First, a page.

Is it possible that the person the mermaids are trying to seek isn't Adrianne's sister but is actually Adrianne?
FORMAT: The Forbidden Sea is a YA adventure/fantasy with elements of romance in it. It stands at 256 pages and was released by Scholastic Press on July 1, 2010.
ANALYSIS: From past reviews it was pretty evident that I enjoy any story of mermaids. For the most part I've been a bit disappointed as the mermaids were only briefly mentioned in the novels that they were supposed to star in. Lucky for me, Forbidden Sea arrived and contained everything I could have possibly imagined in a mermaid novel. And yes, the mermaids actually are a part of this novel.
Imagine for a moment taking the story of the Little Mermaid and Cinderella and combining them. That's exactly what Forbidden Sea does but with it's own twists and turns. There are elements where the mermaids and humans fall in love, and girl who longs to be in the sea but a father who doesn't all elements of The Little Mermaid. While on the other hand we have the Cinderella elements with Adrianne and her family which used to be part of the elite members of society but after her father's death the family is forced to live in a small cottage and resort to the charity of others. While it might sound a bit of an awkward mix of stories, it works.
Sheila A. Nielson is a new comer to writing and really makes a splash (no pun intended). From the first pages of Forbidden Sea I was hooked. She knew just when to end a chapter that left me hanging and wanting to know more about the story and characters. I read this novel in 2 days and would gladly re-read it again. I enjoyed this story that much. Another great element of Nielson's writing is that she knows just when to reveal elements of the "mystery" involved to keep readers up to speed but not knowing everything. A feat that not every writer is successful at achieving on their first novel.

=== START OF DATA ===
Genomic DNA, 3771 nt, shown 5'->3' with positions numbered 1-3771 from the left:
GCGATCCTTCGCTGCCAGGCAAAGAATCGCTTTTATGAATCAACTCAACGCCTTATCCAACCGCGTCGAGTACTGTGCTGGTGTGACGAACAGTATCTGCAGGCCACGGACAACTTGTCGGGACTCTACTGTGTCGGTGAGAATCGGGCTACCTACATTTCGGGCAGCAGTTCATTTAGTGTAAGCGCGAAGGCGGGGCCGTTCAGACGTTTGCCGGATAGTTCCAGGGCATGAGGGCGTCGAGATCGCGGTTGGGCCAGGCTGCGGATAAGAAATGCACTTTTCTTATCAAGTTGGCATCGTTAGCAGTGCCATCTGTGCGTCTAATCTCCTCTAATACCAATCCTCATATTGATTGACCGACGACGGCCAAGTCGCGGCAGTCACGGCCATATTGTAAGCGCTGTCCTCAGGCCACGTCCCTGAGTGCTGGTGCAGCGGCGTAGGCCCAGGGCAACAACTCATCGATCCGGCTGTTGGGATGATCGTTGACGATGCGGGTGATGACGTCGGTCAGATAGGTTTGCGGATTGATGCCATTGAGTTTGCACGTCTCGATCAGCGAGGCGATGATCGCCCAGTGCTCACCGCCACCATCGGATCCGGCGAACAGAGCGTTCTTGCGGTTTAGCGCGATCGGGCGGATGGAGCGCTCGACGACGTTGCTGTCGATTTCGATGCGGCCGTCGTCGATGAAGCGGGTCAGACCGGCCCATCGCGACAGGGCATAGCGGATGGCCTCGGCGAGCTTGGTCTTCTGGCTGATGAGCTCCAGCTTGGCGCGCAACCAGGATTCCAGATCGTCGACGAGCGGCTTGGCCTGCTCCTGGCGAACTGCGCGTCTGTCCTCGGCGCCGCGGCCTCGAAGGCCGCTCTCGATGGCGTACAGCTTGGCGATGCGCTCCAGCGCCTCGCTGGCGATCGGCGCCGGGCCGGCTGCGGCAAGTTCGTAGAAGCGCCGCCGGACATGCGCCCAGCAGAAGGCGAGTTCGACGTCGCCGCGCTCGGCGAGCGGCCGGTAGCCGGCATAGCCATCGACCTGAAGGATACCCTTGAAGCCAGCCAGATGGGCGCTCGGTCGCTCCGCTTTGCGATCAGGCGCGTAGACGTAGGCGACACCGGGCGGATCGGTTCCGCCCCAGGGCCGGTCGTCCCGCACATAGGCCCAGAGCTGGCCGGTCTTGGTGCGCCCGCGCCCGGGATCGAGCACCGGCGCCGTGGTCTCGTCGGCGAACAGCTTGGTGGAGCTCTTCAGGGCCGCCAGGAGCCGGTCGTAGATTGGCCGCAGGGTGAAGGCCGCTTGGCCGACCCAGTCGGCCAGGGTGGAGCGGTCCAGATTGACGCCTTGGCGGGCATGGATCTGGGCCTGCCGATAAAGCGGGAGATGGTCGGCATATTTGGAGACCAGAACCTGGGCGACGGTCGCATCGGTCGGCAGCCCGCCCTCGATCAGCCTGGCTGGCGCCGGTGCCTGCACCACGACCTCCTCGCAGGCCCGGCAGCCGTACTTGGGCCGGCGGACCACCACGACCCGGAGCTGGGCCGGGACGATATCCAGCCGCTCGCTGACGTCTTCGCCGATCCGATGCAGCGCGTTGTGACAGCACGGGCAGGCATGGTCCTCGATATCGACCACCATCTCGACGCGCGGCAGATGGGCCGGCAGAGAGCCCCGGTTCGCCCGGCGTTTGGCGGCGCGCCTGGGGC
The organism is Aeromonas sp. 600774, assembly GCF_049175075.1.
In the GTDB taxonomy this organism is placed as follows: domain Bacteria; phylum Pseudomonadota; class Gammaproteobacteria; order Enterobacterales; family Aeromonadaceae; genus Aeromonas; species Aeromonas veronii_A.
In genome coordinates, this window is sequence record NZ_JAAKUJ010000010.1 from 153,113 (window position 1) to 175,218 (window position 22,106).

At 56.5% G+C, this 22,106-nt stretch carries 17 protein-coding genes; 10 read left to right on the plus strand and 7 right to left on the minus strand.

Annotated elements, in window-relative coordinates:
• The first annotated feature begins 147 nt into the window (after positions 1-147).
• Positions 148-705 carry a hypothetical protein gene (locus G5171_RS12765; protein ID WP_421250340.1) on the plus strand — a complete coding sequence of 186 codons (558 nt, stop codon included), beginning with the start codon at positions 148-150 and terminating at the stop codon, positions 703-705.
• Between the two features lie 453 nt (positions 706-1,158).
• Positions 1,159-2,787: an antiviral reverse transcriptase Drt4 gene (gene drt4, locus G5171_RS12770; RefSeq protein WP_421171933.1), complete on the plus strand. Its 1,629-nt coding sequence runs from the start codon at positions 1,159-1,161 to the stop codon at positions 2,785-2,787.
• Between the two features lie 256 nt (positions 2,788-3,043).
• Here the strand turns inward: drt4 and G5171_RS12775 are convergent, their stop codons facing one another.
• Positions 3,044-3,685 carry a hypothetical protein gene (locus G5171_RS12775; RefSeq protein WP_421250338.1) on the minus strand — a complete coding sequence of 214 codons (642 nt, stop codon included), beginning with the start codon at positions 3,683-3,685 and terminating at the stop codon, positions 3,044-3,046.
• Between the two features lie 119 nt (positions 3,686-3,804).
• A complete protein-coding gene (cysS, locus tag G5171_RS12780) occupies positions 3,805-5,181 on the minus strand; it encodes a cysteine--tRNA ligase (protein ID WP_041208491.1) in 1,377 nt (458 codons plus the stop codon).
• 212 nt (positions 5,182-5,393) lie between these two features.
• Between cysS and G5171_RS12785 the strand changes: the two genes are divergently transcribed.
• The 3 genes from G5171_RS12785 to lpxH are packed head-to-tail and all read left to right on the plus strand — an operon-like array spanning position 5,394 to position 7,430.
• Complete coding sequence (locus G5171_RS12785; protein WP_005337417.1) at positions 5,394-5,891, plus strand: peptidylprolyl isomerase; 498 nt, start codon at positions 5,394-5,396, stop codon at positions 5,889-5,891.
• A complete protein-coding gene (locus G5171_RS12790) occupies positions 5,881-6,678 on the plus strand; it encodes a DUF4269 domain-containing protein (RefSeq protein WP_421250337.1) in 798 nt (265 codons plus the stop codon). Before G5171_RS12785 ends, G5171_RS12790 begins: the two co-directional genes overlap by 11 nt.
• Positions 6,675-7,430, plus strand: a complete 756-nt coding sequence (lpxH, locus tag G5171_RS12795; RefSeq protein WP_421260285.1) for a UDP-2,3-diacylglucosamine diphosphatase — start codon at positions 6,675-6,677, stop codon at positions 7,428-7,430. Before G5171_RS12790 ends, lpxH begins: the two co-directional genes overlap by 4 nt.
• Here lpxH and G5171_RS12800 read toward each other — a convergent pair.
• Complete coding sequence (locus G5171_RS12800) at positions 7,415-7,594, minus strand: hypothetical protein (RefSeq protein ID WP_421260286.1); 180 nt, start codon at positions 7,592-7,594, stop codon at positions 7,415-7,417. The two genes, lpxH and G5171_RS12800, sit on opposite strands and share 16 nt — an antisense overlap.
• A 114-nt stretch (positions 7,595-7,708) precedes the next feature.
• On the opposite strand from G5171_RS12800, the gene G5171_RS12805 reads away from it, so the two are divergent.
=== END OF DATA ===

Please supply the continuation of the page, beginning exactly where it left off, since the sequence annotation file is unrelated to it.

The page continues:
While I enjoyed this novel a lot and would readily recommend it to any lover of fantasy/fairy tales there were two things that keep nagging me about this book.
First, the main character Adrianne was this strong, confident character. However when it came to looks and such she was this humble girl who was always thinking she didn't look good or was never good enough. While I understood why she thought this of herself given the circumstances, I almost felt like this part of the book was over emphasized to the point that I wanted to scream "Oh come on you don't really believe that". I just had a hard time believing that she was always so down about her looks and the way she was with guys.
The other element was the way that the novel ended. There are a lot of questions that I still had at the ending of the book. I wanted to know more about what happened after. This could have been done to leave the readers to make their own conclusions but I would have liked to see some answers for the questions I had.
Overall, Sheila A Nielson is an amazing writer with a great future ahead of her. There was just the right amount of fantasy/romance/fairy tales to keep any type of reader happy and for once someone made a mermaid book with actual mermaids in it! Nielson has some amazing talent and I'd readily read any book she writes in the future!
12:01 AM | Posted by Cindy | | Edit Post